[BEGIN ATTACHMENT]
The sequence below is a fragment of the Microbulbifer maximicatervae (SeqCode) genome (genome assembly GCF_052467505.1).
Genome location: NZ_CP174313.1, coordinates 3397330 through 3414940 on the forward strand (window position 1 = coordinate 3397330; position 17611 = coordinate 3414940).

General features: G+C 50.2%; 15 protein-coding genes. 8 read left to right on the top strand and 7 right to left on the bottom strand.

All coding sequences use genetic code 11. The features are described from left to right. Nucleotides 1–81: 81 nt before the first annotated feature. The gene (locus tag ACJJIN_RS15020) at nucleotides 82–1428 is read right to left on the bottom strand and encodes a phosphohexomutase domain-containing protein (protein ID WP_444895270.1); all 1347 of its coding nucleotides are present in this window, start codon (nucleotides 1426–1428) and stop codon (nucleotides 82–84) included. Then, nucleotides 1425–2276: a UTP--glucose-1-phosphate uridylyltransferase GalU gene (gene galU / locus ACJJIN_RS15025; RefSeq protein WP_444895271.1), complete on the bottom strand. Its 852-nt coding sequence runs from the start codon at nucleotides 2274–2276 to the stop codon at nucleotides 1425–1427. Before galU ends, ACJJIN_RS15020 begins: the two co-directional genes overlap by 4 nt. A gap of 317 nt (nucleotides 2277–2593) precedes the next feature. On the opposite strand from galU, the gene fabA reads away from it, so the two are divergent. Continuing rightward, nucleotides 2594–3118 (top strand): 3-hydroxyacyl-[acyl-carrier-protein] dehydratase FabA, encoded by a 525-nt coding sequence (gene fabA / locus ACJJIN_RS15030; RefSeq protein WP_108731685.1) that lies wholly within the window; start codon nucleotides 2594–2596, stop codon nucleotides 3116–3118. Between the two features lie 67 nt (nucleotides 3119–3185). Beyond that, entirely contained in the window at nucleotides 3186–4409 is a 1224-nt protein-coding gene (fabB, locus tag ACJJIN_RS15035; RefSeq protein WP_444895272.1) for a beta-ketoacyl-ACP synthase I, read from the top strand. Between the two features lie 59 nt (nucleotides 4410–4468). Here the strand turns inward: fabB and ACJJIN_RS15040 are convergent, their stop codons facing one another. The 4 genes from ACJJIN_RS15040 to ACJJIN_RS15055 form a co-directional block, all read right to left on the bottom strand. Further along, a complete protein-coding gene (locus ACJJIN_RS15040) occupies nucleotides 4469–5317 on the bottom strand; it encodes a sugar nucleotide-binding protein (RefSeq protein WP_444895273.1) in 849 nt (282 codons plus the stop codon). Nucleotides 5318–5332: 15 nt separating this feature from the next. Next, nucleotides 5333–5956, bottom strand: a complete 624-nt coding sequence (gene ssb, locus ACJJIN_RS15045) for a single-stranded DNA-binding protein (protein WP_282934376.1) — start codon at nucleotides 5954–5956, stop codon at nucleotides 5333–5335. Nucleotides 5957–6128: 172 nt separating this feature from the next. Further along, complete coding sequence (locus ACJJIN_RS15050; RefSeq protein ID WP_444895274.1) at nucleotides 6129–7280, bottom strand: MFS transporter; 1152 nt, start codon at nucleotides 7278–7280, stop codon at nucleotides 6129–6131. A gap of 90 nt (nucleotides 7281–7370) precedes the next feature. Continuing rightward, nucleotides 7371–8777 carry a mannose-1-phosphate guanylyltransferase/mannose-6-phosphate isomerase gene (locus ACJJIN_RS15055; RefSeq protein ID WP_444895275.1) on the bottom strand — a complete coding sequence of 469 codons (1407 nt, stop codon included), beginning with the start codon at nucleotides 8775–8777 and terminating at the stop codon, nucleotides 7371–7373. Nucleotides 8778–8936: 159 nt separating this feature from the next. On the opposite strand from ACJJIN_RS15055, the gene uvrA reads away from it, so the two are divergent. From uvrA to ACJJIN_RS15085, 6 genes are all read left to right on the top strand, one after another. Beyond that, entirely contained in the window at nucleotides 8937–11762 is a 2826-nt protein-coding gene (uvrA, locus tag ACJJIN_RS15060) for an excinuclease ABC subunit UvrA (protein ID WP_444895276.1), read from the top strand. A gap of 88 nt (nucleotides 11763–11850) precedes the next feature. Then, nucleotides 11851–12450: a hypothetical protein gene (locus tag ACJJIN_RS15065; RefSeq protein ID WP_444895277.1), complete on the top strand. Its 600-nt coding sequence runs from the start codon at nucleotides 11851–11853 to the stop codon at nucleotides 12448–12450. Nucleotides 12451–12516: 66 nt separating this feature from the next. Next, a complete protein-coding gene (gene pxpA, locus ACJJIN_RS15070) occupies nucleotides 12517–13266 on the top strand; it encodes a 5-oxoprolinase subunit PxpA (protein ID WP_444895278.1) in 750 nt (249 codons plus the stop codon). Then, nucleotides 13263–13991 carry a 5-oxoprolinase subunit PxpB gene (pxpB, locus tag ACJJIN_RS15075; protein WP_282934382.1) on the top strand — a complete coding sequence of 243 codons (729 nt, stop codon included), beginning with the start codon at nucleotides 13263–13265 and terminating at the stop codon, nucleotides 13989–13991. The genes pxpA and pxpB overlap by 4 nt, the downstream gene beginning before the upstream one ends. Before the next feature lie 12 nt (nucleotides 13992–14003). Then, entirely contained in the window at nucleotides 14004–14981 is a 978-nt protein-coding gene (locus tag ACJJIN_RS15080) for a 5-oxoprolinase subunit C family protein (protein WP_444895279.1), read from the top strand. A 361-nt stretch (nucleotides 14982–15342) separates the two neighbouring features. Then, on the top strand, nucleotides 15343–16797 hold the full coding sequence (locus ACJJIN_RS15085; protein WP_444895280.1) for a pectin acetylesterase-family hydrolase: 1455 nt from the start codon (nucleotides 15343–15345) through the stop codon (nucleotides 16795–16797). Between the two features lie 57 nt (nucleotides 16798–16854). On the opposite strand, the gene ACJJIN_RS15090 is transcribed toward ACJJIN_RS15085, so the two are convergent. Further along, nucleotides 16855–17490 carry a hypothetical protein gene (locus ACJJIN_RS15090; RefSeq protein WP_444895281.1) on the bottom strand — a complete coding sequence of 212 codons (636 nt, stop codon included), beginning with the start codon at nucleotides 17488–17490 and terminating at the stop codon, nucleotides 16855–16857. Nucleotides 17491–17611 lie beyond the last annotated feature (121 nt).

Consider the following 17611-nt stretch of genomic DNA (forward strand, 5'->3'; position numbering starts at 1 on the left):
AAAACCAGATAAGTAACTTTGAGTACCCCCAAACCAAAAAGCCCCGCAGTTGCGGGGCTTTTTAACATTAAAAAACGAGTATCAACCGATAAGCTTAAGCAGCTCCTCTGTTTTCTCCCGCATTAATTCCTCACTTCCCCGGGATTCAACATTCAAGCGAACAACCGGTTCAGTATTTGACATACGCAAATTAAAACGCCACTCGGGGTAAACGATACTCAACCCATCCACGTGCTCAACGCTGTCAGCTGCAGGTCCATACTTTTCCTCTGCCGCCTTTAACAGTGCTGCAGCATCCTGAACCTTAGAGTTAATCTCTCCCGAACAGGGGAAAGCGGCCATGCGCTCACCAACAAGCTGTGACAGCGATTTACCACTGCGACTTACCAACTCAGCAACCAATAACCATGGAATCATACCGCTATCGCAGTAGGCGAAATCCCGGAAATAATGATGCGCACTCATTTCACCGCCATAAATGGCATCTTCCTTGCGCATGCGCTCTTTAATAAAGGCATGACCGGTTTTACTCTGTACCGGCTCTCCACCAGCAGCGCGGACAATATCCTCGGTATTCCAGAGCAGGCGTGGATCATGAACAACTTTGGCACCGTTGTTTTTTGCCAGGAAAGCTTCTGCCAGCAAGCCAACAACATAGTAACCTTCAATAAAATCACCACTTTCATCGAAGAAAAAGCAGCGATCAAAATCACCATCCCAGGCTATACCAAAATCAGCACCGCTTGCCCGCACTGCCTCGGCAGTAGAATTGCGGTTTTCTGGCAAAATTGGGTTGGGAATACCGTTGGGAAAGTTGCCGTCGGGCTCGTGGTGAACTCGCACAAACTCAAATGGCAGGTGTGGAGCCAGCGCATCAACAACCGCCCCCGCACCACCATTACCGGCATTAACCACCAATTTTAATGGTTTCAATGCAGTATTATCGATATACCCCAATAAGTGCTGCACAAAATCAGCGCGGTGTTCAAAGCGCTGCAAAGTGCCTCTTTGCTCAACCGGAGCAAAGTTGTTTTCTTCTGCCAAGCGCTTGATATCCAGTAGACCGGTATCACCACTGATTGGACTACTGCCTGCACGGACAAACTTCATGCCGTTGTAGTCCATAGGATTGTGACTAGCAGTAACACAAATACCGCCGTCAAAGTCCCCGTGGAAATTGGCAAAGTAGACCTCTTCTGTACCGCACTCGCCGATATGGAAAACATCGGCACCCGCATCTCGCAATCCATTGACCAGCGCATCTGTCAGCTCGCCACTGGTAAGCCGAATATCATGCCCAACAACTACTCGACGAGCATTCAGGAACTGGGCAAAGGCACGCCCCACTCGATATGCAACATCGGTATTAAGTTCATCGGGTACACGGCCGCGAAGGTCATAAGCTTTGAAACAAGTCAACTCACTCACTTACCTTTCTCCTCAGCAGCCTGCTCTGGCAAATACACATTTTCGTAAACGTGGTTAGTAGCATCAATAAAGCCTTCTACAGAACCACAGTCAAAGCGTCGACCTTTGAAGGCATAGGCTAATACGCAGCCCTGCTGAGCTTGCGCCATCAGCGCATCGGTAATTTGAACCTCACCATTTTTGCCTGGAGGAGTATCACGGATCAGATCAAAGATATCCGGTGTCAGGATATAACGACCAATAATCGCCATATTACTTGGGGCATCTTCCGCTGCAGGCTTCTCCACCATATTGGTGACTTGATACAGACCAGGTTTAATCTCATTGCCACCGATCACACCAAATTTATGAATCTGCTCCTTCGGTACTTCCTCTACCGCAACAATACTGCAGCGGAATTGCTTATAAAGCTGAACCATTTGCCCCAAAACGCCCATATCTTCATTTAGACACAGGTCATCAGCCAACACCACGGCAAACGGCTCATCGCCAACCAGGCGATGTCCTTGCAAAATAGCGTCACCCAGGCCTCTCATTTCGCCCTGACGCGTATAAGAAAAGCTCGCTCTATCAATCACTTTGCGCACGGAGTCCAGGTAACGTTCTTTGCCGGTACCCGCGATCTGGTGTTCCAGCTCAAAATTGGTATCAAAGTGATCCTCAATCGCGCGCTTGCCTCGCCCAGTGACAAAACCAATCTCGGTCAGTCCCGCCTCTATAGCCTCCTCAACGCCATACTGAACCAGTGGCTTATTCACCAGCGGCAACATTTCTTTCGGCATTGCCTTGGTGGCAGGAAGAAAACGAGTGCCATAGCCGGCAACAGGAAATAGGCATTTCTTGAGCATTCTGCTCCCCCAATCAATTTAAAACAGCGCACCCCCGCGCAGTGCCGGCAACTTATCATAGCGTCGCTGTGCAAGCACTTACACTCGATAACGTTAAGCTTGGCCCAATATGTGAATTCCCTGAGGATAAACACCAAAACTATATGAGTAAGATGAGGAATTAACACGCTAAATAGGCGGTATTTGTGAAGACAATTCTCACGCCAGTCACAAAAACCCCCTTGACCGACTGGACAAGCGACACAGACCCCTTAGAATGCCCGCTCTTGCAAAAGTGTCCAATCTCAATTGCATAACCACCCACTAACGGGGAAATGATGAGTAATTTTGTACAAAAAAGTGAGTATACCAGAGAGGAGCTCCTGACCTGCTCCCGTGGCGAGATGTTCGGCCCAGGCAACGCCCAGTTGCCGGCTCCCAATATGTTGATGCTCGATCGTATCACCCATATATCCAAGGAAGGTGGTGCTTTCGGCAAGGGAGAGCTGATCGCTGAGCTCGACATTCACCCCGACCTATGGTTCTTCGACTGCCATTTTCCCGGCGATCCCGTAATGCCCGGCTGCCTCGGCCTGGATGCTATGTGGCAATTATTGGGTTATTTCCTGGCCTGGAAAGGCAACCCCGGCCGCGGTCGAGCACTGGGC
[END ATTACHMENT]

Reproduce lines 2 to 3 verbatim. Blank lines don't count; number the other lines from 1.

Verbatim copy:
Genome location: NZ_CP174313.1, coordinates 3397330 through 3414940 on the forward strand (window position 1 = coordinate 3397330; position 17611 = coordinate 3414940).

General features: G+C 50.2%; 15 protein-coding genes. 8 read left to right on the top strand and 7 right to left on the bottom strand.